Feb. 15, 2009 A team of physicians at Ben-Gurion University of the Negev has discovered that a nightly dose of vitamin B12 is a simple, effective and low risk therapy to prevent Recurrent Aphthous Stomatitis (RAS), better known as "canker sores."
According to lead researcher Dr. Ilia Volkov, "the frequency of RAS is as much as 25 percent in the general population, however, until now, there has been no optimal therapeutic approach."
Dr.Volkov is a primary care physician in the Clalit Health Services and lecturer in Ben-Gurion University's Department of Family Medicine in its Faculty of Health Sciences.
The researchers tested the effect of vitamin B12 on 58 randomly selected RAS patients who received either a dose of 1,000 mcg of B12 by mouth at bedtime or a placebo, and were tested monthly for six months. Approximately three quarters (74 percent) of the patients of the treated group and only a third (32 percent) of the control group achieved remission at the end of the study.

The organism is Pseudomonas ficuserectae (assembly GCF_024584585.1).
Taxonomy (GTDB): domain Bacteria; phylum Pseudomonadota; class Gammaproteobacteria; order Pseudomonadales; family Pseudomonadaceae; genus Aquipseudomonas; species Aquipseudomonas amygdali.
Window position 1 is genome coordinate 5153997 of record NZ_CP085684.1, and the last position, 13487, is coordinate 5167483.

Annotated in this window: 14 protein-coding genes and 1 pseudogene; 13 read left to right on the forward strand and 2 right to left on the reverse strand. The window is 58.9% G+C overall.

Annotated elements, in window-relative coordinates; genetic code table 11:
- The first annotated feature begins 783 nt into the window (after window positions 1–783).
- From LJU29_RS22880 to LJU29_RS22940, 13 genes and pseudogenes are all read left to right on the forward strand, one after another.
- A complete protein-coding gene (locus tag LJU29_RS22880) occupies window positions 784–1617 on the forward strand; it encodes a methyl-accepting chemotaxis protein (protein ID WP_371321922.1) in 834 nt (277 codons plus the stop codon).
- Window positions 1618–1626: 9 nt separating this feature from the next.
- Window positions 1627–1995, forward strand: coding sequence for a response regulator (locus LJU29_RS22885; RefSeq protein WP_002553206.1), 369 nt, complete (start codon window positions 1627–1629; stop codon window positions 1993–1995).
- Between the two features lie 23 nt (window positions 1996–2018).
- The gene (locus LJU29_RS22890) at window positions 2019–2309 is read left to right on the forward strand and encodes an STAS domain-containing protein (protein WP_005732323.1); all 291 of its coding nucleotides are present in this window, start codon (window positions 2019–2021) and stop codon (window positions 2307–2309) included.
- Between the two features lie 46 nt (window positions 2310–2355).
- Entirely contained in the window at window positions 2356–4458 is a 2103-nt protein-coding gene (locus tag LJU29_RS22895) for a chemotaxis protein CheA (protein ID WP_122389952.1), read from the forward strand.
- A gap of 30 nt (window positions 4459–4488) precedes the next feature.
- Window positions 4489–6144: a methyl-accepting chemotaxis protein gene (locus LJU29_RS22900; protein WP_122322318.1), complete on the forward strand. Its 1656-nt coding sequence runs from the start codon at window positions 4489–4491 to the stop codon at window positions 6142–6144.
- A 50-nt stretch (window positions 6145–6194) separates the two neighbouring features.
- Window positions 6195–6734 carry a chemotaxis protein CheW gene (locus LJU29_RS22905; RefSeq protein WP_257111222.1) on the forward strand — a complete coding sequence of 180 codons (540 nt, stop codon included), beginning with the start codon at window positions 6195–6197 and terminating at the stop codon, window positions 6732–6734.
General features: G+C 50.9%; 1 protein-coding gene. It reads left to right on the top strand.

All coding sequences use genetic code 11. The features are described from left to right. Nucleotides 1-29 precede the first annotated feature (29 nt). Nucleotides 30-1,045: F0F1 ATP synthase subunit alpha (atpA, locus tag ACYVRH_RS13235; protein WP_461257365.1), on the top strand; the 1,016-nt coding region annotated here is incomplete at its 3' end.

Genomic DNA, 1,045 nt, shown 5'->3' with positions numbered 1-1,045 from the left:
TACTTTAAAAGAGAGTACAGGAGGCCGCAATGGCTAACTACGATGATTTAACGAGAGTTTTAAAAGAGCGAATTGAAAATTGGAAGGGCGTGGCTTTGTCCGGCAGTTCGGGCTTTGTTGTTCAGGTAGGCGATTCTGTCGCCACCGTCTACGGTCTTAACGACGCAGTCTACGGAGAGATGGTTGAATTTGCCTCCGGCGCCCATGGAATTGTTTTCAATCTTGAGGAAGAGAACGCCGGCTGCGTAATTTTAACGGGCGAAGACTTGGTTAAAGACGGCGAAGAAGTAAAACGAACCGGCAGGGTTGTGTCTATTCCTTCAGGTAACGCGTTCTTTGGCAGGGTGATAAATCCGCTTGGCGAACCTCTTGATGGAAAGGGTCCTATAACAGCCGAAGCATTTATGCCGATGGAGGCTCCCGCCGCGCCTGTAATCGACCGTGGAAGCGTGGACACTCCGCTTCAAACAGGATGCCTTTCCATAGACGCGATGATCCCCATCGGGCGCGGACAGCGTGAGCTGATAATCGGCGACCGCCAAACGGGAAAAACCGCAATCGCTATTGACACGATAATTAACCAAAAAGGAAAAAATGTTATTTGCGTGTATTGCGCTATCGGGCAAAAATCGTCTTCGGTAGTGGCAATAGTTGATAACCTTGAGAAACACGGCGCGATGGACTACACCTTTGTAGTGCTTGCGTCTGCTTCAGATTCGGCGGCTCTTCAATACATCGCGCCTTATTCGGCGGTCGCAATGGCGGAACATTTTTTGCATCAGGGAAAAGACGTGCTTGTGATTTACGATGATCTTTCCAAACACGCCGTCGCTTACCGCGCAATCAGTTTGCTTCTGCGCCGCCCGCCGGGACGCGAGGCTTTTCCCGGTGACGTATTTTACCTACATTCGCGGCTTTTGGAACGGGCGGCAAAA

According to the research, "The average outbreak duration and the average number of ulcers per month decreased in both groups during the first four months of the trial. However, the duration of outbreaks, the number of ulcers, and the level of pain were reduced significantly at five and six months of treatment with vitamin B12, regardless of initial vitamin B12 levels in the blood. During the last month of treatment a significant number of participants in the intervention group reached 'no aphthous ulcers status' (74.1% vs 32.0%; P < .01)."
The treated patients expressed greater comfort, reported less pain, fewer ulcers, and shorter outbreaks during the six months while among the control group the average pain level decreased during the first half of the period but increased during the second half.
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The above story is reprinted from materials provided by American Associates, Ben-Gurion University of the Negev, via EurekAlert!, a service of AAAS.
- Volkov et al. Effectiveness of Vitamin B12 in Treating Recurrent Aphthous Stomatitis: A Randomized, Double-Blind, Placebo-Controlled Trial. The Journal of the American Board of Family Medicine, 2009; 22 (1): 9 DOI: 10.3122/jabfm.2009.01.080113
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